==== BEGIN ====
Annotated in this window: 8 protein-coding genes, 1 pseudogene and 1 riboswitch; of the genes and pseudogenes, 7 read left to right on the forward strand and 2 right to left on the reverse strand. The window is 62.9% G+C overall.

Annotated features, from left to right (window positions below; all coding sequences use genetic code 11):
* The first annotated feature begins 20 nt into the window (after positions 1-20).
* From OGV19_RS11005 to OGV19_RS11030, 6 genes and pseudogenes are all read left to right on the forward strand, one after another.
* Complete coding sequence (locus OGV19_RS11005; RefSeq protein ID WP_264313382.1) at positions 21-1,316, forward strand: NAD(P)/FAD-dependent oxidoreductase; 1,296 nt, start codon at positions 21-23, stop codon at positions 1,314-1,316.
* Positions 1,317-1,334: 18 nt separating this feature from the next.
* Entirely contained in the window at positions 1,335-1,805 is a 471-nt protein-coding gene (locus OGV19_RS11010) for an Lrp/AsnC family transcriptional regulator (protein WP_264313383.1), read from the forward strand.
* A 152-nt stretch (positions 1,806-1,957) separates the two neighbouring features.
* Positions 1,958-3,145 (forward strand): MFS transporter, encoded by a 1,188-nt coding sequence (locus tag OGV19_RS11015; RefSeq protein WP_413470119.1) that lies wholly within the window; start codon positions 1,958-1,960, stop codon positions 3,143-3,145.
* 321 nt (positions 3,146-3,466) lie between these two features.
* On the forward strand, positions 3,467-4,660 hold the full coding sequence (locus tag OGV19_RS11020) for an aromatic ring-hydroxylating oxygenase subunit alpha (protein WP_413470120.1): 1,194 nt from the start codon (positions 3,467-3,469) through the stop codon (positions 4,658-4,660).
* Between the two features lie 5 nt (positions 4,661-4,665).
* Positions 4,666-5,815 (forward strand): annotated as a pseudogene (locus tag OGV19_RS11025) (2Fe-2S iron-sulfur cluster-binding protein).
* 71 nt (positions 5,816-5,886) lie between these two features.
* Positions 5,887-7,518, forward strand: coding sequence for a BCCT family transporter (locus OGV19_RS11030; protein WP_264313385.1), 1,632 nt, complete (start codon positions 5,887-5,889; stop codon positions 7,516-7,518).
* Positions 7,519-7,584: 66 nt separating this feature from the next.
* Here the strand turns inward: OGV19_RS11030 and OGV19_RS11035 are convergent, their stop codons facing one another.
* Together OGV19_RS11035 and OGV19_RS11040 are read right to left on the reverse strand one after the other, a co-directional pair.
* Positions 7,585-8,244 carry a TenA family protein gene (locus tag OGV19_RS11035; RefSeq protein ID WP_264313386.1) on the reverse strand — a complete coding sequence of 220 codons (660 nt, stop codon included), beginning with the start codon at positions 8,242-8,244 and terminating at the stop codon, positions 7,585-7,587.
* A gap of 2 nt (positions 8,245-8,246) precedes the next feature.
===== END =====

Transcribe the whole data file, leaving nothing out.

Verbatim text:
Annotated in this window: 8 protein-coding genes, 1 pseudogene and 1 riboswitch; of the genes and pseudogenes, 7 read left to right on the forward strand and 2 right to left on the reverse strand. The window is 62.9% G+C overall.

Annotated features, from left to right (window positions below; all coding sequences use genetic code 11):
* The first annotated feature begins 20 nt into the window (after positions 1-20).
* From OGV19_RS11005 to OGV19_RS11030, 6 genes and pseudogenes are all read left to right on the forward strand, one after another.
* Complete coding sequence (locus OGV19_RS11005; RefSeq protein ID WP_264313382.1) at positions 21-1,316, forward strand: NAD(P)/FAD-dependent oxidoreductase; 1,296 nt, start codon at positions 21-23, stop codon at positions 1,314-1,316.
* Positions 1,317-1,334: 18 nt separating this feature from the next.
* Entirely contained in the window at positions 1,335-1,805 is a 471-nt protein-coding gene (locus OGV19_RS11010) for an Lrp/AsnC family transcriptional regulator (protein WP_264313383.1), read from the forward strand.
* A 152-nt stretch (positions 1,806-1,957) separates the two neighbouring features.
* Positions 1,958-3,145 (forward strand): MFS transporter, encoded by a 1,188-nt coding sequence (locus tag OGV19_RS11015; RefSeq protein WP_413470119.1) that lies wholly within the window; start codon positions 1,958-1,960, stop codon positions 3,143-3,145.
* 321 nt (positions 3,146-3,466) lie between these two features.
* On the forward strand, positions 3,467-4,660 hold the full coding sequence (locus tag OGV19_RS11020) for an aromatic ring-hydroxylating oxygenase subunit alpha (protein WP_413470120.1): 1,194 nt from the start codon (positions 3,467-3,469) through the stop codon (positions 4,658-4,660).
* Between the two features lie 5 nt (positions 4,661-4,665).
* Positions 4,666-5,815 (forward strand): annotated as a pseudogene (locus tag OGV19_RS11025) (2Fe-2S iron-sulfur cluster-binding protein).
* 71 nt (positions 5,816-5,886) lie between these two features.
* Positions 5,887-7,518, forward strand: coding sequence for a BCCT family transporter (locus OGV19_RS11030; protein WP_264313385.1), 1,632 nt, complete (start codon positions 5,887-5,889; stop codon positions 7,516-7,518).
* Positions 7,519-7,584: 66 nt separating this feature from the next.
* Here the strand turns inward: OGV19_RS11030 and OGV19_RS11035 are convergent, their stop codons facing one another.
* Together OGV19_RS11035 and OGV19_RS11040 are read right to left on the reverse strand one after the other, a co-directional pair.
* Positions 7,585-8,244 carry a TenA family protein gene (locus tag OGV19_RS11035; RefSeq protein ID WP_264313386.1) on the reverse strand — a complete coding sequence of 220 codons (660 nt, stop codon included), beginning with the start codon at positions 8,242-8,244 and terminating at the stop codon, positions 7,585-7,587.
* A gap of 2 nt (positions 8,245-8,246) precedes the next feature.